United States District Court, W.D. Kentucky, Louisville
MEMORANDUM OPINION AND ORDER
JOHN G. HEYBURN, II, District Judge.
Five former employees of Kentucky Spine allege they were demoted and/or discharged for impermissible reasons. All assert they were discharged in retaliation for reporting or opposing sexual harassment in the workplace. The present motion seeks dismissal of the alternative theories of two plaintiffs. Vonda Campbell claims Defendants terminated her for taking leave under the Family and Medical Leave Act ("FMLA"). Patricia Vignes claims she was demoted and/or terminated because of her age, in violation of the Age Discrimination in Employment Act of 1967 ("ADEA") and the Kentucky Civil Rights Act ("KCRA, " K.R.S. § 344).
Federal Rule of Civil Procedure 56 governs motions for summary judgment. Summary judgment is appropriate if no genuine issue of material fact exists and the moving party is entitled to judgment as a matter of law. See FED. R. CIV. P. 56(c). On a motion for summary judgment, the movant has the burden of showing that there exists no genuine issue of material fact, and the evidence, together with all inferences that can permissibly be drawn therefrom, must be read in the light most favorable to the party opposing the motion. See Matsushita Elec. Indus. Co. v. Zenith Radio Corp., 475 U.S. 574, 587 (1986).
The moving party may support the motion for summary judgment with affidavits or other proof or by exposing the lack of evidence on an issue for which the party will bear the burden of proof at trial. See Celotex Corp. v. Catrett, 477 U.S. 317, 324 (1986). On those issues for which it shoulders the burden of proof, the moving party must make a showing that is "sufficient for the court to hold that no reasonable trier of fact could find other than for the nonmoving party." Calderone v. United States, 799 F.2d 254, 259 (6th Cir. 1986) (emphasis and citation omitted). For those issues on which the moving party will not have the burden of proof at trial, the movant must "point out to the district court... that there is an absence of evidence to support the nonmoving party's case." Celotex, 477 U.S. at 325.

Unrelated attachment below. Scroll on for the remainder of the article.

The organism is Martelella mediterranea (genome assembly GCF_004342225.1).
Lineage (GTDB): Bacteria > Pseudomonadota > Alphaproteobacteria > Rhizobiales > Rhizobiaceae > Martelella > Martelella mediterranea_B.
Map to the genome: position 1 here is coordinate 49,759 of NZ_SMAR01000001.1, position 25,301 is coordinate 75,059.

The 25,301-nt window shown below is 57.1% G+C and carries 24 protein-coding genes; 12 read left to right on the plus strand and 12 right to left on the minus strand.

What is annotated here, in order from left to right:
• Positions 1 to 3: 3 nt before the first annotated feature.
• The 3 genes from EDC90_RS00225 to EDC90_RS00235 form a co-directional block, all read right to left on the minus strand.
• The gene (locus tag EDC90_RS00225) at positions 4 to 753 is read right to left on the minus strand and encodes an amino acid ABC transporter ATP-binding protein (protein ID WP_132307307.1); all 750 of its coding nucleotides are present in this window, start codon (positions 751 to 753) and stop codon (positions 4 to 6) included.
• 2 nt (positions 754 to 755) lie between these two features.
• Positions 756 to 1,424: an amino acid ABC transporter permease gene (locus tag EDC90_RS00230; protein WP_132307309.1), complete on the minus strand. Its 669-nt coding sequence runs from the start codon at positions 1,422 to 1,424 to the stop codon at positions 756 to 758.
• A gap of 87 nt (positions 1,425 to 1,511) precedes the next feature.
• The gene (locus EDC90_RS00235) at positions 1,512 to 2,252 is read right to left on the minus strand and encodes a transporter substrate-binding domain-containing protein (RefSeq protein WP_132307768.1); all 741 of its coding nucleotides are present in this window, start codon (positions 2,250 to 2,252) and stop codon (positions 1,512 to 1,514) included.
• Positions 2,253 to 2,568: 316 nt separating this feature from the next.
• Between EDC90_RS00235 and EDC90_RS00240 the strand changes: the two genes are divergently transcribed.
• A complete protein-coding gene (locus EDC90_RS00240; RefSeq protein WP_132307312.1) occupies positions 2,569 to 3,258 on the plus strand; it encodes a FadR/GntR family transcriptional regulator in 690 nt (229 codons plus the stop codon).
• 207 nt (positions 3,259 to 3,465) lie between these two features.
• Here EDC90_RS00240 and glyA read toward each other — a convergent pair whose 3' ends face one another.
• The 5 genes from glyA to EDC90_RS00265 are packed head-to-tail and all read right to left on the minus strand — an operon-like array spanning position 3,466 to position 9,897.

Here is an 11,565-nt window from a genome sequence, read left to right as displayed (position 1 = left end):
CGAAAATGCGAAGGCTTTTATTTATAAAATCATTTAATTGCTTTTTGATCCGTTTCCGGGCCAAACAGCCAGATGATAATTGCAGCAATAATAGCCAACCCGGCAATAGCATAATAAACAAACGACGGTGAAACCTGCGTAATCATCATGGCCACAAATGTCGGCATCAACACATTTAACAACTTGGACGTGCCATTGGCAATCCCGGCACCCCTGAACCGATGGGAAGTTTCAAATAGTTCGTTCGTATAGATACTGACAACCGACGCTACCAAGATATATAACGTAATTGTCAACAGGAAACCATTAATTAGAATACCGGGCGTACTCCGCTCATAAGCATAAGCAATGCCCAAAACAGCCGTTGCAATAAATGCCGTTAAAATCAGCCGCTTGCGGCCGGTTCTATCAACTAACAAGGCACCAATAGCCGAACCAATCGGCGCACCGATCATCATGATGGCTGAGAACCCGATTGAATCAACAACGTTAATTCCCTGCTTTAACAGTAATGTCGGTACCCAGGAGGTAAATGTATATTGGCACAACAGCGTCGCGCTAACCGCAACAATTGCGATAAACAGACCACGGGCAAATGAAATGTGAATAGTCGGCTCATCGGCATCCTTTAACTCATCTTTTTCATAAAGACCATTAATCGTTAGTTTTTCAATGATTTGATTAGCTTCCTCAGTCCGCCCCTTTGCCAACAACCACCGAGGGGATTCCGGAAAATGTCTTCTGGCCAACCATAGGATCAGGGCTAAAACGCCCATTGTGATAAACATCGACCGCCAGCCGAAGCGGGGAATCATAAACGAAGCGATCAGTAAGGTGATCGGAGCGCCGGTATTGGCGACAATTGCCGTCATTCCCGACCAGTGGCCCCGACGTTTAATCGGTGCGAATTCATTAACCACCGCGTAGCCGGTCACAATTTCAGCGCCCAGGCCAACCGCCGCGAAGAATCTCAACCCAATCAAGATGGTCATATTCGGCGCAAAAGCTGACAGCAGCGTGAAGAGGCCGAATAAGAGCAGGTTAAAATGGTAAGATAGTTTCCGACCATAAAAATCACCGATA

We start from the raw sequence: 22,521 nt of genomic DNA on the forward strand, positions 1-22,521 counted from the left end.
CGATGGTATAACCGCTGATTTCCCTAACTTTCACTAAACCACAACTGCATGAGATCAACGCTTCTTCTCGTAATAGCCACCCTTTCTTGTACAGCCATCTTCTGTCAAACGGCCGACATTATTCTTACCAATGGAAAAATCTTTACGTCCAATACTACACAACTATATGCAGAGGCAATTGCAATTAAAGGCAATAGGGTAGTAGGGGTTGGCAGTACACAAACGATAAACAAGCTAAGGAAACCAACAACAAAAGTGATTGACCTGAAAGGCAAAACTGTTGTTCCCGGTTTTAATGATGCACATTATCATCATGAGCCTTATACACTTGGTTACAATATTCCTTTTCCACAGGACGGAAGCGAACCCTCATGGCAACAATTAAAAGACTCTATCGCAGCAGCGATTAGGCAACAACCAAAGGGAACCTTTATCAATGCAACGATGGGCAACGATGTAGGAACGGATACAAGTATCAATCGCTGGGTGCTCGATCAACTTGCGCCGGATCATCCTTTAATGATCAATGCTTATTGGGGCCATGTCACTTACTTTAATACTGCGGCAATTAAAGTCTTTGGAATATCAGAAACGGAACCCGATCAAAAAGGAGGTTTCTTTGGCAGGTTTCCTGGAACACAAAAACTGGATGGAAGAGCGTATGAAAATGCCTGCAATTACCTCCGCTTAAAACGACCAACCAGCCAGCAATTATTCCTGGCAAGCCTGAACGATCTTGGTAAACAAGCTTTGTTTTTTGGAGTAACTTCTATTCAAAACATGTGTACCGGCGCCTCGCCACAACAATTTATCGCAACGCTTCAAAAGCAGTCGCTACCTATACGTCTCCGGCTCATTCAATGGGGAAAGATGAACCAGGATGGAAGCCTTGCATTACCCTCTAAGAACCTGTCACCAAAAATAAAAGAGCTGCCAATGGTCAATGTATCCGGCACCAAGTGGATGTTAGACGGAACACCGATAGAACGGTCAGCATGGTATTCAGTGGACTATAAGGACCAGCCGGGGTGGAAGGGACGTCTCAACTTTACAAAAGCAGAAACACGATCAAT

In responding to a summary judgment motion, the nonmoving party may not rest upon the pleadings, but must go beyond the pleadings and "present affirmative evidence in order to defeat a properly supported motion for summary judgment." Anderson v. Liberty Lobby, Inc., 477 U.S. 242, 257 (1986). The nonmoving party "must set forth specific facts showing there is a genuine issue for trial." FED. R. CIV. P. 56(e).
Vonda Campbell ("Campbell") began working as an Office Coordinator in Kentucky Spine's Elizabethtown office in June 2008. In October 2008, she agreed to transfer to the Louisville office. Liz Pope served as Campbell's immediate supervisor.
On January 16, 2009, after arriving late to work 20 times in three months, Campbell received documented counseling regarding Defendants' attendance and punctuality policy and was placed on three months of probation. The probationary period apparently passed without incident.
On the evening of June 30, 2009, Campbell was hospitalized and underwent emergency surgery. She requested and was retroactively approved for 12 full weeks of FMLA leave.